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Analysis: New rule clears growth track for for-profit colleges
June 2, 2011 / 2:16 PM / 7 years ago

Analysis: New rule clears growth track for for-profit colleges

BANGALORE (Reuters) - A watered down rule for the U.S. for-profit education industry ends more than a year of uncertainty that has weighed on the colleges and their stocks, and sets the stage for renewed earnings growth and potential industry consolidation.

The Education Department earlier released a softened final version of the ‘gainful employment’ rule that determines whether for-profit colleges qualify for federal student aid -- which accounts for around 90 percent of their revenue.

Many colleges, which had been at risk of losing access to federal aid based on the initial proposal, should now meet the required metrics, allowing them to pursue profit growth without many restrictions.

The rule is part of the Obama administration’s crackdown on for-profit schools, which have been criticized for overcharging students, burdening them with debt and not fully preparing them for jobs.

Colleges could now return to aggressive admission strategies without fretting over student loan repayment rates, as most already meet the re-drafted rule. Some schools will be free to raise tuition fees.

Earnings this year, however, will be hit as colleges absorb the impact of measures they had taken to pre-empt the earlier, tougher, reforms.

Analysts said the latest changes were a big win for the for-profit industry, which has been under the cosh for more than a year as the government sought tougher regulation. Many colleges saw a sharp drop in the number of new students signing up for their courses.

“This sector is going to be a growth sector again, as it was in the past,” said Sandy Mehta of Value Investment Principals Ltd, which holds positions in Apollo Group.

“We believe this is significantly positive for for-profit education stocks, which have been excessively shorted and have priced in Draconian regulations and extreme bearishness.”

As the uncertainty over the new rules weighed, the sector sub-index had dropped more than 41 percent since April last year when the reforms were mooted.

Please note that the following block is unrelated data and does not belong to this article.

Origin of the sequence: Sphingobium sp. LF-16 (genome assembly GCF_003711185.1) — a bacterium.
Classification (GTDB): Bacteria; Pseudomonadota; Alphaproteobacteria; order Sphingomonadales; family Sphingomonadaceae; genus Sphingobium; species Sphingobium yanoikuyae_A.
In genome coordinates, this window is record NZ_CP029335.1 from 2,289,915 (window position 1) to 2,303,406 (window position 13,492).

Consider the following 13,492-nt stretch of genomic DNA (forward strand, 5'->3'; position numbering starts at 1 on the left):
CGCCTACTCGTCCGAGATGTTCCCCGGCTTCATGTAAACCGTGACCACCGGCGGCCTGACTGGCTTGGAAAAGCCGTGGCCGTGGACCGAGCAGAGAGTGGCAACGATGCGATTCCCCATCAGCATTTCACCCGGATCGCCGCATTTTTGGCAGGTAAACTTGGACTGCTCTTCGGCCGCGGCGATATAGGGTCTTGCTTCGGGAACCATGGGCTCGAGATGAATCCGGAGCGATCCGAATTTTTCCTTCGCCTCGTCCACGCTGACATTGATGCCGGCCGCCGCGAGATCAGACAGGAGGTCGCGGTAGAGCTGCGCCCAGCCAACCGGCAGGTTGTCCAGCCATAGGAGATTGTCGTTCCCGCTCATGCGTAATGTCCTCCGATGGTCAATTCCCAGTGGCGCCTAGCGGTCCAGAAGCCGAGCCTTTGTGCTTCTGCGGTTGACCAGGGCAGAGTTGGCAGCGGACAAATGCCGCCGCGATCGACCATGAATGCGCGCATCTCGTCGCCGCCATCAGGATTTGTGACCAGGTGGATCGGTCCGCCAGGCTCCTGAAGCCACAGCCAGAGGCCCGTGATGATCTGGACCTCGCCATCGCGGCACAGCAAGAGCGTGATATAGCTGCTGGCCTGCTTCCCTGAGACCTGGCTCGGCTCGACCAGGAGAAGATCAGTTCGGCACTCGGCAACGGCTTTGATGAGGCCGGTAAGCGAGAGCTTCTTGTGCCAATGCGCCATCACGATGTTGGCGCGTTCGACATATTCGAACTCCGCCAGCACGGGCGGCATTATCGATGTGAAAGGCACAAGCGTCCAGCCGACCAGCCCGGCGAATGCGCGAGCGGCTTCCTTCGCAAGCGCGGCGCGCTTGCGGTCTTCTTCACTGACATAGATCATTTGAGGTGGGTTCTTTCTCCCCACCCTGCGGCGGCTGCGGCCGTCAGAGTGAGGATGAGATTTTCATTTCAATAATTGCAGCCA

On Thursday, the index rebounded as much as 16 percent.

Another Apollo shareholder, Jason Subotky of The Yacktman Funds, said the company could roll back some of the measures it has taken recently to tighten its admission standards.

“Looking to next year, you will see much stronger enrollment and earnings growth,” Subotky said.


With the changes, most publicly-traded for-profit education companies would qualify for federal aid based on the repayment rate published last year.

“Most of the changes should benefit the entire sector, especially the delay in the implementation timeframe,” BMO Capital Markets analyst Jeff Silber said.

“However, we expect the industry to continue to fight these regulations, with further lobbying and a potential lawsuit.”

Companies like Apollo, Capella Education, Education Management, Career Education and Lincoln, which had been in a ‘restricted zone’ to access federal aid, can now grow their student base unrestricted.

Last year, Apollo and Corinthian moved to admit only students who had a better chance of paying back debt. This significantly hurt enrollment numbers, and their outlook.

Strayer Education will be among the biggest winners as the final rule changes the way repayment rates are calculated, increasing the company’s chances of qualifying for federal aid.

Heights Analytics’ Jarrel Price said Corinthian Colleges and Washington Post’s Kaplan education unit looked to remain most directly under threat, though they, too, would have more time to adapt to the new rules.

With more clarity on future earnings potential, the industry could see some consolidation.

Private equity players, who have been waiting for the final rules to be put in place before making any moves, could scout the market for those companies that have historically shown aggressive growth rates.

Reporting by A. Ananthalakshmi and Megha Mandavia in Bangalore, Editing by Roshni Menon and Ian Geoghegan

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